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Wednesday, July 15, 2009

Casting out Harry Potter and the Half Blood Prince

This is a tricky one to approach without raising a few eyebrows. No pun intended. I understand that many Christians have mixed feelings about this icon of the occult and fair enough, it is about witches and wizards after all. I have heard over the years a great deal said about J.K. Rowling and her motives for writing this story that makes the occult look cool - usually along the lines of “...the spells cast in the series are actual spells used by real witches” and that “the names of spiritual entities are the names of real demons...” I have to say already I am a little suspicious of any Christian who would claim to know anything about the actual names of individual demons or the actual incantations of magic spells – they would have to be reading material that goes far beyond your average Christian bookshelf.

So I’ve heard a lot of rumours that she wrote the series intentionally to undermine Christianity but if you visit her website she says nothing of her beliefs and a cursory glance at wikipedea suggests that she is a Christian who struggles with her personal beliefs. She said in an interview “I believe in God, not magic” and attends the Church of Scotland. But ok, so what, obviously going to church doesn’t make you a Christian anymore than going to Starbucks turns you into a puddle of coffee.

My hunch though, and I think this is safe to assume, is that she sat down one day, started writing and Harry Potter is what came out and because of the occultic connotations of her chosen subject matter she has copped a great deal of flack for it. But rather than feverishly attacking her we should be praying for her, that now as she plans her next novel maybe she will be inspired to write about something else!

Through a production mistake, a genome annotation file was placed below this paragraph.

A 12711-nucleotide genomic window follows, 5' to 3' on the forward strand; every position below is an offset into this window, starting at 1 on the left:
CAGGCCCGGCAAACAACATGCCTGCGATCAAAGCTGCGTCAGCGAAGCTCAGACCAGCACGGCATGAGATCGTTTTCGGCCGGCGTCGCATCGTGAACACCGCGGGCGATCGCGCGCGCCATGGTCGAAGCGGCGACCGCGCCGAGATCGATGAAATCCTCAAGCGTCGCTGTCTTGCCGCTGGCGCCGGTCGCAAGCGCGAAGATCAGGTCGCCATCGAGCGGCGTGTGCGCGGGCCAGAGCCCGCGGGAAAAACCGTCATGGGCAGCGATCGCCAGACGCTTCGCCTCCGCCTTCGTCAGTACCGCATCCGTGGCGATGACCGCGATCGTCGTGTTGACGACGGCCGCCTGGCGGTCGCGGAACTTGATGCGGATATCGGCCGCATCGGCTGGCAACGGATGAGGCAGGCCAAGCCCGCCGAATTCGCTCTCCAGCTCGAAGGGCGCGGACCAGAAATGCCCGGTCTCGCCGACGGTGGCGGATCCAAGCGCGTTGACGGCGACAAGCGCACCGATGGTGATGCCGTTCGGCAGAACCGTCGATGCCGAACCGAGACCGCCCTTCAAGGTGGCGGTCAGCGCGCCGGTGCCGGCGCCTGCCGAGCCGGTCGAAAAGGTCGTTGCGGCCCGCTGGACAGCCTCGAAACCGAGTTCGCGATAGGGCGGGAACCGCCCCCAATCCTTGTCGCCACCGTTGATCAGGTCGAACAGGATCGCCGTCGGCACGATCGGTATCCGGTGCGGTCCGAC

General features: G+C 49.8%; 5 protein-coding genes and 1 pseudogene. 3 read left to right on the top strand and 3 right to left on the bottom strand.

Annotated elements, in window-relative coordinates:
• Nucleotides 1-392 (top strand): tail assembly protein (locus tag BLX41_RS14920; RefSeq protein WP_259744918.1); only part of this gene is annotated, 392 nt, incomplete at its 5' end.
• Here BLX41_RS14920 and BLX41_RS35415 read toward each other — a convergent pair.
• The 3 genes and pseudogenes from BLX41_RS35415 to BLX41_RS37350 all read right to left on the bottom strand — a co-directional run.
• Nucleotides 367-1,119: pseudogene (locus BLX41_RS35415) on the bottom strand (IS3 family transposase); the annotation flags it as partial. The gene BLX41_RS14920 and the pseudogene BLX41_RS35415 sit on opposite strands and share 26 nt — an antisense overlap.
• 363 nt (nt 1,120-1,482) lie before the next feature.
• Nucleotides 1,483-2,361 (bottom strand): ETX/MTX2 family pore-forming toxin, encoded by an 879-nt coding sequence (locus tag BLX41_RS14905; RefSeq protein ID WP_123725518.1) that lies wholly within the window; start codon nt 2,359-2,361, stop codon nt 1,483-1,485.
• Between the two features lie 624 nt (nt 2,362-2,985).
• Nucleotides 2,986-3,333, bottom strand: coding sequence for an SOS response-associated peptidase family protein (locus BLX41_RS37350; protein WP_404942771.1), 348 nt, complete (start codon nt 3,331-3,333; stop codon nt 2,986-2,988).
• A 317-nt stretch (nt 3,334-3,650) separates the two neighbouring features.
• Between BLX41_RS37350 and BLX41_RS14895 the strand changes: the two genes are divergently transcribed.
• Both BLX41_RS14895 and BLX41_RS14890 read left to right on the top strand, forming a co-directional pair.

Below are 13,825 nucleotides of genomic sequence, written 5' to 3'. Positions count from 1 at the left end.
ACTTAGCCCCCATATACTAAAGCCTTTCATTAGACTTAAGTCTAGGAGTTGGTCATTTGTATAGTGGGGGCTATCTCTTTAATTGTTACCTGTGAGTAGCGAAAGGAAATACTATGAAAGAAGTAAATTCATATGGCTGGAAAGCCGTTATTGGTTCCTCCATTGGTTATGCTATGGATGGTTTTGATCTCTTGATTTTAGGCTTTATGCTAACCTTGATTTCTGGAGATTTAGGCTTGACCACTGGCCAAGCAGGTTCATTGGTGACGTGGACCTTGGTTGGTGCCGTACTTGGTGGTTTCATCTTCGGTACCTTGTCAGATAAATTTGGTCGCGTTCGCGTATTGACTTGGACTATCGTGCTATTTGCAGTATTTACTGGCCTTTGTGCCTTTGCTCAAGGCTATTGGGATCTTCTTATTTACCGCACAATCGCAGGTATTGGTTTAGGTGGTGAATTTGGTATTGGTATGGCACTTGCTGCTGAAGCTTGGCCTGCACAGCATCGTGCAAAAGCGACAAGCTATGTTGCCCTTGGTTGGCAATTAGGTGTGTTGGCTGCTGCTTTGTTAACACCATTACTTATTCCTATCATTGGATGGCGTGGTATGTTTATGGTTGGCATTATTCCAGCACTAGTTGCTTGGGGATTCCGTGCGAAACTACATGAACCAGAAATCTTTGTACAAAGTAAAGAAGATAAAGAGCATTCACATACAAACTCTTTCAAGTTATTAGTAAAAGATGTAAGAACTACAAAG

So before I get into the spiritual stuff lets talk about what the film is actually about. This is the sixth instalment of the Harry Potter series, based on the book obviously. However you could be forgiven for thinking otherwise because director David Yates has chopped it up into lots of little bits and put them together out of order, while throwing other bits away entirely!

Harry finds himself returning yet again to a very security conscious Hogwarts now that Voldemort has come back from the dead threw diabolical means. In order to meet his destiny and defeat his nasty foe Harry must walk the various memories of other Wizards, including Dumbledore’s, for clues. The new Potions teacher, Professor Slughorn’s memory has been tampered with and Harry must befriend this odd little man and win his trust in order to retrieve the real memory lurking inside his brain. Meanwhile Draco Malfoy has been given a task which involves assassinating Dumbledore and fiddling about with a magic cupboard which can transport the baddies into Hogwarts despite the rigorous security keeping them out. With a bit of luck Harry manages to retrieve the memory and learns that the young Voldemort had used Slughorn to obtain information on how to make a Horcrux, an object which contains a piece of ones soul for future use should that person die.

Already it sounds a bit dodgy. Chuck into the mix that all the characters, now past 16 have discovered a clever little thing called snogging. So there are love triangles tingling away throughout the entire movie, and it becomes a bit nauseating! In this respect the movie isn’t as subtle as the book. Another great flaw in the adaptation from book to film.

As a Christian I can’t really condone Harry Potter or sing its praises too loudly. It is after all my job to watch these movies so I have not supported the franchise financially and feel strong enough in my faith not to allow the content to do me any spiritual (or mental) harm. However I must say that if you, in any way, feel in your conscience that it is not right to watch any movie that features such things as witches and wizards then please do your conscience the honour of listening to it! I do not want my freedom to lead a brother or sister down the slippery slope of sin, so for your own sake stare clear of this movie if you think it will make you stumble. (Please refer to Romans 14 to further appreciate my position on this)